Solarwinds CEO blames former intern for hilarious password fiasco

Solarwinds CEO blames former intern for hilarious password fiasco

Microsoft finds yet another Solarwinds flaw, and Chinese hackers aren't letting it pass

US-based IT monitoring solutions provider SolarWinds has accused a former intern of creating a very weak password for its update server and storing it publicly on GitHub for over a year.

In February, the House Oversight and Homeland Security committees announced they would conduct a hearing to look into the role of private corporations in detecting, preventing, and remediating cyber attacks that caused damage to national security. 

The hearing was slated to begin on 26th February and required the participation of Solarwinds CEO Sudhakar Ramakrishna, former CEO Kevin Thompson, Microsoft president Brad Smith, and FireEye CEO Kevin Mandia to testify before the two committees.

During a joint hearing by the House Oversight and Homeland Security committees, it came to light that a password to secure Solarwinds’ update server was stored in a private GitHub repository between June 2018 and November 2019. What’s more, the password was as guessable as one could be: solarwinds123.

“I’ve got a stronger password than ‘solarwinds123’ to stop my kids from watching too much YouTube on their iPad. You and your company were supposed to be preventing the Russians from reading Defense Department emails!” said US Representative Katie Porter after learning about the password.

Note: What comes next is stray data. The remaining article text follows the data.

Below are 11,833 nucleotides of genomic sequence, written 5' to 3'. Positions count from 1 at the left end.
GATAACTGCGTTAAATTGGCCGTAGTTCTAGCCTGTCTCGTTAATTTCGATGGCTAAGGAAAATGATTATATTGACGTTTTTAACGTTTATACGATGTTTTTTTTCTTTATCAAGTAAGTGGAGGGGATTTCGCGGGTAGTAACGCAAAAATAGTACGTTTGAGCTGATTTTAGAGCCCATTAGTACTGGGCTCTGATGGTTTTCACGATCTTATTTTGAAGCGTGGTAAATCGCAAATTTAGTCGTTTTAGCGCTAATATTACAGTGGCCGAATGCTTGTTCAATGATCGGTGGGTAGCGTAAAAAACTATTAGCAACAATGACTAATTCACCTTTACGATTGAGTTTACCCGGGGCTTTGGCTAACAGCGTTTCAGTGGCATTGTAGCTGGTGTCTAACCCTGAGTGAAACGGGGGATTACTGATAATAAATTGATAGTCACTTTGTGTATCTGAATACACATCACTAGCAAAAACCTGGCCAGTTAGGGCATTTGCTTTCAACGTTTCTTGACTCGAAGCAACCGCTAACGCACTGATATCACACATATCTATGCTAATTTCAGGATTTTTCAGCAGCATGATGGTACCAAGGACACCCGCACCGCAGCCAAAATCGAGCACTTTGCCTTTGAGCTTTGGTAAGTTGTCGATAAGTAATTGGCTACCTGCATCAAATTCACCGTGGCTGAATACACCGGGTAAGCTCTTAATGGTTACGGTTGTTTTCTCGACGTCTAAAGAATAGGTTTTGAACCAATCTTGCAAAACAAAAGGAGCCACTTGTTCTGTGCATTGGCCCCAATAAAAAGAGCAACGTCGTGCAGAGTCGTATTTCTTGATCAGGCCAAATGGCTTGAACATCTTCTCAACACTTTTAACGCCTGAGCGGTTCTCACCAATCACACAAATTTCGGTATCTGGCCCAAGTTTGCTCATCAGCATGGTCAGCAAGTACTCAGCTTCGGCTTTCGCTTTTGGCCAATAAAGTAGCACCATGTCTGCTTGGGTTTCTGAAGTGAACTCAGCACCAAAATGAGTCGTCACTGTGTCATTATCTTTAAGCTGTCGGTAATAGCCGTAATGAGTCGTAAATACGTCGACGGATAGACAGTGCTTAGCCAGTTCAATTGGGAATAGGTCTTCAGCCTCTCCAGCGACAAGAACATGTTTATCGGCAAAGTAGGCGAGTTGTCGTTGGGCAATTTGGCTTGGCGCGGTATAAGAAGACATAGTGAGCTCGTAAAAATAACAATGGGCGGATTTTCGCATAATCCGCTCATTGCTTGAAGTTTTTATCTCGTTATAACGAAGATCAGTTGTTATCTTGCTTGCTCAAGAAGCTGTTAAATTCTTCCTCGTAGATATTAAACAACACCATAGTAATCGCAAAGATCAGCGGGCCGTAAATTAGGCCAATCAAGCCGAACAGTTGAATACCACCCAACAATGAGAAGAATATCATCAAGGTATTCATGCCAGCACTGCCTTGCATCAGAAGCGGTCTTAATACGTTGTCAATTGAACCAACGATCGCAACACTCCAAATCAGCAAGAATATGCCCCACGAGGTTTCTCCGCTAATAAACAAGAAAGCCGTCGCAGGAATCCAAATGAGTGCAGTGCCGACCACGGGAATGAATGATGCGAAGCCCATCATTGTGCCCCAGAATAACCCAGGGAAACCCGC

In response, SolarWinds CEO Sudhakar Ramakrishna blamed a former intern for having stored this password in the GitHub repository in 2017, adding that once the password was identified, it was rectified within days. Former CEO Kevin Thompson said the intern had committed a mistake by storing the password in their private GitHub account.

The password for the Solarwinds update server was first discovered by security researcher Vinoth Kumar who carried out a proof-of-concept demonstration to show Solarwinds that he could deposit files into the server. It is not known if Russian hackers used the same exploit to carry out the Solarwinds hack in December.

The infamous hacking incident involved hackers injecting the Supernova malware in vulnerable Orion products by designing it to appear as part of a SolarWinds product and to facilitate the deployment of a malicious code into the Orion platform.

The hackers trojanised versions 2019.4 HF 5 through 2020.2.1 of the SolarWinds Orion platform that were released between March and June 2020. Security firm FireEye said it discovered a new campaign by nation-state actors that involved hackers trojanising software updates of the SolarWinds Orion platform with a malware called Sunburst to infect organisations worldwide.

According to The New York Times, while the trojanised software update was downloaded by as many as 18,000 private and public organisations, Russian hackers behind the operation only targeted specific government agencies and private organisations. These included the Department of Homeland Security, the State Department, parts of the Pentagon, and the U.S. Treasury, and the U.S. Commerce Departments.

Copyright Lyonsdown Limited 2021

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